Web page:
What does this mean? Not having hands-on access to the Core i7 version of the new Mac mini means that I can’t quantify it with certainty, but heavily threaded applications will likely see a big delta between the four-core Core i3 or six-core i5 Mac minis and the six-core, 12-thread ones. There’s no way to tell exactly how big without testing; it’s also possible that the thermal situation in the chassis may cause the Mac mini to slow things down a bit with 12 threads cranking at once over a long period. That said, the chip that the Core i7 is based on is a 65-watt TDP chip like the Core i3-8100, so in theory the thermals should be workable in the same chassis. Plus, the i7 chip is rated for a 4.6GHz boost clock from a 3.2GHz base, so clearly Apple designed with some thermal headroom at play.
The thing that gives me pause, or at least causes me to issue a sigh, is that given the state of the desktop space today, none of the Mac mini versions makes use of dedicated graphics. I had my mind set on the Core i7 “Kaby Lake-G” series chips that Intel launched earlier this year, unique in that the chips were supplemented by light AMD Radeon RX Vega M graphics. (See, for example, PCMag’s reviews of the “Hades Canyon” Intel NUC mini-desktop and the Dell XPS 15 2-in-1 for the rare sightings of these chips.) Now, granted, these are rated as mobile GPUs with a 100-watt TDP, but they support Hyper-Threading (four cores/eight threads) and significantly upticked graphics performance. Indeed, their relative lack of adoption elsewhere in the mini-PC market led me and others to believe that they may have been made just for an Apple-specific implementation like the Mac mini. But alas: No.
Storage and RAM: Big Leaps Forth
That said, the reason that you can get a CPU as perky as a six-core/12-thread desktop Core i7 into the Mac mini’s chassis at all has to do with what’s been taken away, not just what’s been added in terms of thermal hardware. Moving to pure flash storage and away from any kind of platter drive frees up a lot of internal volume. The test unit I have on hand has a relatively scanty 128GB boot drive, which really is too small for almost any mainstream use apart from digital signage or productivity use by a dedicated cloud hound. If you’re willing to fork over for a capacity upgrade, 256GB, 512GB, 1TB, and 2TB are the waypoints; these upgrades cost $ 200, $ 400, $ 800, and $ 1,600, respectively, from the 128GB base and are unquestionably a major profit center for Apple given the cost of PCI Express NVMe drives on the market today at similar capacities. If you’re starting from the 256GB-SSD-equipped Core i5, you’ll pay $ 200 (to get to 512GB), $ 600 (to 1TB), or $ 1,400 (to 2TB) to boost the internal storage. No gigabyte bargains there, either.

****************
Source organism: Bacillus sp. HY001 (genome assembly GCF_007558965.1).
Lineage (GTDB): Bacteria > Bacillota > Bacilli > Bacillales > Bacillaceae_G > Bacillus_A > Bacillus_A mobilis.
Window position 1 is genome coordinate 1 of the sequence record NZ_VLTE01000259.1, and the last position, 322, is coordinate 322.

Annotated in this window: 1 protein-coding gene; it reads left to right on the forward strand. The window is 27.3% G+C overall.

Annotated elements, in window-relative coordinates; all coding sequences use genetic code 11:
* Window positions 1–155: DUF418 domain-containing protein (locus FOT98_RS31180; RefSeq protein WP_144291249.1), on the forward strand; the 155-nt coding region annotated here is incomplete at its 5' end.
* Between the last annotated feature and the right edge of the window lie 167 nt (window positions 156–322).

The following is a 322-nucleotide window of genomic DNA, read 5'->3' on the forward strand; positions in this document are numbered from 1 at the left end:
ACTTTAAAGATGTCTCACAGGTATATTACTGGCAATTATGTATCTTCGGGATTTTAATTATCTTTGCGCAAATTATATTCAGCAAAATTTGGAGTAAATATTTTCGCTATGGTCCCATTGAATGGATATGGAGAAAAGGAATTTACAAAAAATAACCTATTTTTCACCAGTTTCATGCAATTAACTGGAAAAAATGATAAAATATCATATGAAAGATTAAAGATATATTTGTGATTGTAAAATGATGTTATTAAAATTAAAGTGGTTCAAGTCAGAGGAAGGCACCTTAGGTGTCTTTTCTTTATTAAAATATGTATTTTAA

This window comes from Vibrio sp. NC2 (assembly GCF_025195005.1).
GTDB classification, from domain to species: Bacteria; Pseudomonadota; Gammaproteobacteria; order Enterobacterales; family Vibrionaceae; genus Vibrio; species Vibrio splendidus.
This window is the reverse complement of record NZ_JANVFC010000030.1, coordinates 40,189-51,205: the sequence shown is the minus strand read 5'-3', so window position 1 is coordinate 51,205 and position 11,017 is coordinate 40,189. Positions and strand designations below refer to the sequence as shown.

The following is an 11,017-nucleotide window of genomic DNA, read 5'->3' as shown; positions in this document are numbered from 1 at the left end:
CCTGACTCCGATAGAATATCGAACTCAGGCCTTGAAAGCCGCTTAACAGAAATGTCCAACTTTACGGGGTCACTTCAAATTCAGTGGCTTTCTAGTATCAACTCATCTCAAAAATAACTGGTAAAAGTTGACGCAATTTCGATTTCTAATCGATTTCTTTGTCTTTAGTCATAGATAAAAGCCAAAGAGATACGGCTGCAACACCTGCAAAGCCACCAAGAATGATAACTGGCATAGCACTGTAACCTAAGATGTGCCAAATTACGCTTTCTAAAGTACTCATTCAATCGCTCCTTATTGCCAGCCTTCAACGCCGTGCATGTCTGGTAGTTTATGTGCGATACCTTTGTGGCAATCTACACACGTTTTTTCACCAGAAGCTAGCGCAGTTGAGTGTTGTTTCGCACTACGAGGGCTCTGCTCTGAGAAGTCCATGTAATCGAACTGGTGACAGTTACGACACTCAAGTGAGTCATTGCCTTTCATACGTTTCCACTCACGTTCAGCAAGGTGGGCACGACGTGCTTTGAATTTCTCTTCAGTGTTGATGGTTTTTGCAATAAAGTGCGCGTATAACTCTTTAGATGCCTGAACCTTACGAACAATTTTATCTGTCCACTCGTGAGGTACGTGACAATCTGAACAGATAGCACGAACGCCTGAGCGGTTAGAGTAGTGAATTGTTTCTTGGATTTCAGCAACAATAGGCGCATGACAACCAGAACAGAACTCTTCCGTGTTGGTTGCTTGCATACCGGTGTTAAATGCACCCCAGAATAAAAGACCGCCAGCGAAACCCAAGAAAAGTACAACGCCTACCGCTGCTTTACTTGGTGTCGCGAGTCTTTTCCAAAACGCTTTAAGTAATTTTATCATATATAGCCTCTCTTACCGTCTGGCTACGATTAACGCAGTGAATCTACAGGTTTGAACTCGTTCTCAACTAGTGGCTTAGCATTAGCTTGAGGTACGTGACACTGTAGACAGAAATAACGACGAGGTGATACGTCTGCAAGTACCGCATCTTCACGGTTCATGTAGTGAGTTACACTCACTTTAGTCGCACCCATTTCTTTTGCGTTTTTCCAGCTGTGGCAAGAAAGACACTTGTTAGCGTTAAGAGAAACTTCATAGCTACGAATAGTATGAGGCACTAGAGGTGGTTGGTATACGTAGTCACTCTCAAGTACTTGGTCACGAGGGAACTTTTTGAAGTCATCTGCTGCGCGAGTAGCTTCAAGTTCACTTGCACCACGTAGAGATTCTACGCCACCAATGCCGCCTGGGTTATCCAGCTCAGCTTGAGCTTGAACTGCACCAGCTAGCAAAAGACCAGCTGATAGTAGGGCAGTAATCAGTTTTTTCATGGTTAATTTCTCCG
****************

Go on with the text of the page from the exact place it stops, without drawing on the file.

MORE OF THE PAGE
That said, you should be happy with your storage speeds, whatever you opt for. The move to pure PCI Express storage is indeed a major uptick from Serial ATA SSDs or the longtime Mac mini staple speedup, the Apple Fusion Drive, which was essentially a hybrid drive with a small flash portion and a big platter portion. I’ll take a look at the raw speed of the drive in the Mac mini I have on hand in a moment, but bear in mind, like in most SSD-testing scenarios, you’ll often see slightly better throughput from the higher-capacity drives in the same SSD family, all else being equal, thanks to more memory modules operating in parallel.
You’ll want to fork over now for what you need in terms of internal storage, though. What you buy is what you get, and further storage increases will have to come via external drive upgrades over USB or Thunderbolt 3. For that, you have fast connectivity galore on the box, to be sure, but if speed matters most, external flash-based drives that will match the speeds of these internal SSDs will be pricey enough that the high cost of the Apple’s boot-drive upgrades might not seem so bad. That said, external platter storage is cheap for near-line mass storage, if speed isn’t your first concern.
The last major internal component that has seen a big evolution is the RAM. The Mac mini is now on DDR4, and much faster clocked, at that: 2,666MHz. That should, to an extent, help boost the performance of the integrated graphics processor (IGP). Integrated solutions like Intel’s HD and UHD Graphics and AMD’s mobile Radeon Ms tend to do better with faster RAM, again all else being equal. As noted earlier, Apple has implemented the memory now as SO-DIMMs, rather than soldered-down, so upgradability is an option, though it’s officially not sanctioned as a user upgrade. The test model I have in hand has 8GB, with upticks to 16GB, 32GB, or 64GB possible at time of purchase. The 64GB level has never been possible in the Mac mini and is a presumptive boon for demanding musicians (looking, say, to load huge virtual-instrument sets into RAM), photo editors, and users manipulating video.